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Jhum cultivation: Strategies for North East India

-Jamkhogin Lhungdim
Assistant Professor of Agronomy
Central Agricultural University, Iroishemba, Imphal)

Agriculture, the main occupation with more than 70% of workforce in India, has been in a low ebb even after Independent India. With the advent of Green revolution in the later 60’s, there has been a sea change in agricultural production particularly in cereals and oilseed crops. The quantum of grain production has led to self sufficiency though there was no surplus in the country. Scientific cultivation system of crops began during this era, though not to the status of other developed western and European countries.

Northeast and its crop scenario

Almost 80% of the states in the Northeast viz, Manipur, Tripura, Sikkim, Arunachal Pradesh, Nagaland, Meghalaya except Assam have a large chunk of areas under hilly tracts or terrain. These regions are mainly cultivated with only few cereal crops like rice, maize, etc and oilseed crops like rapeseed and mustard, Soybean etc, cash crops like potato, sugarcane, etc and a number of vegetables. In plain or valley areas, irrigated rice, pulses & oilseeds, rabi vegetables etc are the main crops. There is imbalance proportion of area under crops in rabi and kharif seasons. Lack of irrigation facilities, cattle menace and sparsely distributed rainfall during winter (rabi) season are the main reasons why all the available land used during kharif /Summer seasons are not fully utilized during rabi. Upland rice in the jhums through shifting cultivation systems inter-cropped/mix-cropped with maize, pulses etc are the main crops in the hills. There are restrictions of modern or scientific cultivation of every crop due to the natural topography or geographical situations in the hill slopes.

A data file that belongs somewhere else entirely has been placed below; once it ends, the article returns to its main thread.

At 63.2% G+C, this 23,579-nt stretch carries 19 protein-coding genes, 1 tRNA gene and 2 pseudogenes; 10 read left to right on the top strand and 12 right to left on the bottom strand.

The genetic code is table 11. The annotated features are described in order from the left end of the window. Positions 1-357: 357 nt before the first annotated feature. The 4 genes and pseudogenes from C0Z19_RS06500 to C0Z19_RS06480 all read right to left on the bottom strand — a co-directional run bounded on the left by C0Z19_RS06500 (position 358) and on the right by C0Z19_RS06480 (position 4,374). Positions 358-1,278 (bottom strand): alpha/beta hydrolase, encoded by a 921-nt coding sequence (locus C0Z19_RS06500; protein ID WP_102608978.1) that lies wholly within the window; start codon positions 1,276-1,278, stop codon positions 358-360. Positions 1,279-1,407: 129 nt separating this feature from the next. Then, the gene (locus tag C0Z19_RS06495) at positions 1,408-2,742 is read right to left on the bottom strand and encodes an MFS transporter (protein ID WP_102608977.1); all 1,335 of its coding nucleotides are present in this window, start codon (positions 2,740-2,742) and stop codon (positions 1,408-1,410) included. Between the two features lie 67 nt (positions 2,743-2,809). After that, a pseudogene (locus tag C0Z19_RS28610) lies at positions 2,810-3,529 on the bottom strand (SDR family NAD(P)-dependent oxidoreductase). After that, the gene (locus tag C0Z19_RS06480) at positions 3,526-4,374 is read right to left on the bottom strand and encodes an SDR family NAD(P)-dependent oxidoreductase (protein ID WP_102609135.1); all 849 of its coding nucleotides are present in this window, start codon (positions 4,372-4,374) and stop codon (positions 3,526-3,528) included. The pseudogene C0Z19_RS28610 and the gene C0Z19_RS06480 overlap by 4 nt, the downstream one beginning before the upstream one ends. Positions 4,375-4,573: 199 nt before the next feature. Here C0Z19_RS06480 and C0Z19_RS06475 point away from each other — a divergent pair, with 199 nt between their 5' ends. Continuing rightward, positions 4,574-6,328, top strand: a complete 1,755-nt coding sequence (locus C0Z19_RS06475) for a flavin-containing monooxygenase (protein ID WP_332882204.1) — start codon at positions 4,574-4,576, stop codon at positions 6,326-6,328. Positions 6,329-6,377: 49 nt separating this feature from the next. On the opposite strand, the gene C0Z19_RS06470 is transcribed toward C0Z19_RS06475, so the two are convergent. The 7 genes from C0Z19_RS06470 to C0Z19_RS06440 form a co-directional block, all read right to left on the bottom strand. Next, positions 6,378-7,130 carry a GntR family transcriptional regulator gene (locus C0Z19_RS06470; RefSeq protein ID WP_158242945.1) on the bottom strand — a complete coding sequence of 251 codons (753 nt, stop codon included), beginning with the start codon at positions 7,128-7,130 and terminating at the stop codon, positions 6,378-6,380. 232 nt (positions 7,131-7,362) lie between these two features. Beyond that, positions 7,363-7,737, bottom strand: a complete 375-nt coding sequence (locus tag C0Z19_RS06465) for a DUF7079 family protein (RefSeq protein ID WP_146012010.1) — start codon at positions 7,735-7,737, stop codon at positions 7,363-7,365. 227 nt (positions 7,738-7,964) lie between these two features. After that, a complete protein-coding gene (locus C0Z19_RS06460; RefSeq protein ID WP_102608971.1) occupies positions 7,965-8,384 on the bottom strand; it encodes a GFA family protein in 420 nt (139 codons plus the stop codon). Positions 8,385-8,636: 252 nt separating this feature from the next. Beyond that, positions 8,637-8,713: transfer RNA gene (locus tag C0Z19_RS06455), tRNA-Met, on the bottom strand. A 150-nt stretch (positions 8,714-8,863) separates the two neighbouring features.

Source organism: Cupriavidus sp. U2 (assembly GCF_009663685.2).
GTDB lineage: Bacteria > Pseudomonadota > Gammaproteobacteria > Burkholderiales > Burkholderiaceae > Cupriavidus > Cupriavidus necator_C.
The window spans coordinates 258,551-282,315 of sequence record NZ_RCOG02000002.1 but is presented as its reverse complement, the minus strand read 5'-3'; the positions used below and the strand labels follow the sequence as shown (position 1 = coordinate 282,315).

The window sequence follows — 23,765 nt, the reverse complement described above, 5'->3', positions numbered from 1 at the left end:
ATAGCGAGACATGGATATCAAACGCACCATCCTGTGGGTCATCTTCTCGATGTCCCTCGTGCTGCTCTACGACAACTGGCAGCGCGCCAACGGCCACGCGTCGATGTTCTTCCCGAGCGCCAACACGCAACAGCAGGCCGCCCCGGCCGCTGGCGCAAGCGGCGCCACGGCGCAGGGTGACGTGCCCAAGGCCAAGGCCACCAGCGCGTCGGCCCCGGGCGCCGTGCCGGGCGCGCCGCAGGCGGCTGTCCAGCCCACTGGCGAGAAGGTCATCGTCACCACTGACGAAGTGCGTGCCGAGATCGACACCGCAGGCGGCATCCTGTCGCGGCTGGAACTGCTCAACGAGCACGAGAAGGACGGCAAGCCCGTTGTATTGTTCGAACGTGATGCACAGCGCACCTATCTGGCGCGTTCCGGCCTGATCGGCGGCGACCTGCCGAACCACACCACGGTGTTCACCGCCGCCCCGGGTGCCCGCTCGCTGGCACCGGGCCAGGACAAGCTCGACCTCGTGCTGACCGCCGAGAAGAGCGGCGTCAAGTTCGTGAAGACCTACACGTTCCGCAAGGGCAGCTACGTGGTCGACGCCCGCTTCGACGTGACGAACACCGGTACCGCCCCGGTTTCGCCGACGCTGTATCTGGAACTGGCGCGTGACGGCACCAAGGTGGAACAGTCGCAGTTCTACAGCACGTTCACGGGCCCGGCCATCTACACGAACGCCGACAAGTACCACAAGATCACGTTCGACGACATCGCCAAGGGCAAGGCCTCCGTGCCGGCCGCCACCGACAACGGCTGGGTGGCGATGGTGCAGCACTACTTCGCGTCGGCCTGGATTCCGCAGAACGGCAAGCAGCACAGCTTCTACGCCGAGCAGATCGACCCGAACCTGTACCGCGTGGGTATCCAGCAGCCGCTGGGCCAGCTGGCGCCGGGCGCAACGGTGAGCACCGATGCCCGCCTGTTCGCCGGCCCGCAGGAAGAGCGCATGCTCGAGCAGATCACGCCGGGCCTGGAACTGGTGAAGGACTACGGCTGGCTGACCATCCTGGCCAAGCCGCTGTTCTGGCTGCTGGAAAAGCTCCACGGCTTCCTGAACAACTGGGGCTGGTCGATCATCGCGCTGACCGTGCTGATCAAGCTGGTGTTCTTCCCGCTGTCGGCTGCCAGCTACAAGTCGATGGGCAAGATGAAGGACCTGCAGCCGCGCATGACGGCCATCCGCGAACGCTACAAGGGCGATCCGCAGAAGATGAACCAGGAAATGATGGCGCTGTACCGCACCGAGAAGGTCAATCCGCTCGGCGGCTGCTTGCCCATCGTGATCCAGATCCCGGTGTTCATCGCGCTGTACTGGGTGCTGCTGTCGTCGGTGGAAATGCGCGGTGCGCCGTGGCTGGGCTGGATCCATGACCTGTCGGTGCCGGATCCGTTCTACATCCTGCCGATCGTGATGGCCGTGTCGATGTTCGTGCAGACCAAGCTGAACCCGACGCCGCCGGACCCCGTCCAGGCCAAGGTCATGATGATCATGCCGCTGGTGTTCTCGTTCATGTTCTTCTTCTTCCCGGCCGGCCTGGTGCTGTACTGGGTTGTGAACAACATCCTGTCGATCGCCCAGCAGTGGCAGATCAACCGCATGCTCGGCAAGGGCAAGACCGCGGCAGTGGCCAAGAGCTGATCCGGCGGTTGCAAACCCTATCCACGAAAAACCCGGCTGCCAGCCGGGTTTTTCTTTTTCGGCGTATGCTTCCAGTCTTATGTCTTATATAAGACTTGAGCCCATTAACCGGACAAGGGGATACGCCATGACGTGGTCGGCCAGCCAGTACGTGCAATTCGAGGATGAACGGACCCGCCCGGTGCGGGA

Composition of the virgin hill soils

Shifting cultivation or Jhum/jhoom or slash and burn method of crop cultivation is the system where farmers shift their fields after taking one crop in a single season. The field after harvest is abandoned for at least 5-10 years during which, the field regains its fertility due to various factors. The main factors for fertility restoration during this period are diverse. The leaves, twigs and other plant parts falling to the soil get decomposed which later acts as good feed to numbers of beneficial micro-organism thriving in the soil under a congenial soil environment. The earthworms, regarded as “friends of the farmers” are the major role players in regaining natural soil fertility by enriching the soil with their castings. Bird litters, animal droppings, biotic activities of flora and fauna, decomposed plant debris acting as natural mulch contribute to soil health building. Hence, the soil composition with fair amounts of major nutrients like nitrogen, phosphorus and potash besides, creating a good soil structure makes the soil virgin in a cycle of -10 years period.

Harmful effects of Shifting cultivation

Slashing or felling down of trees, herbs and shrubs in Jhum cultivation reduce oxygen generation, burning down of the sun-dried vegetation pollute the air with carbon-monoxide, nitrous oxides and many other harmful gases. Various emissions from burning the fossil fuels including the dry vegetation contribute to the depletion of Ozone layer (a layer in the troposphere which protects the ultraviolet rays from the sun). Not only these, destruction of forest trees, flora and fauna, animals, birds and all other living beings in the forest are against the law of the Forest, Environment & Wildlife Department/Ministry of the Govt.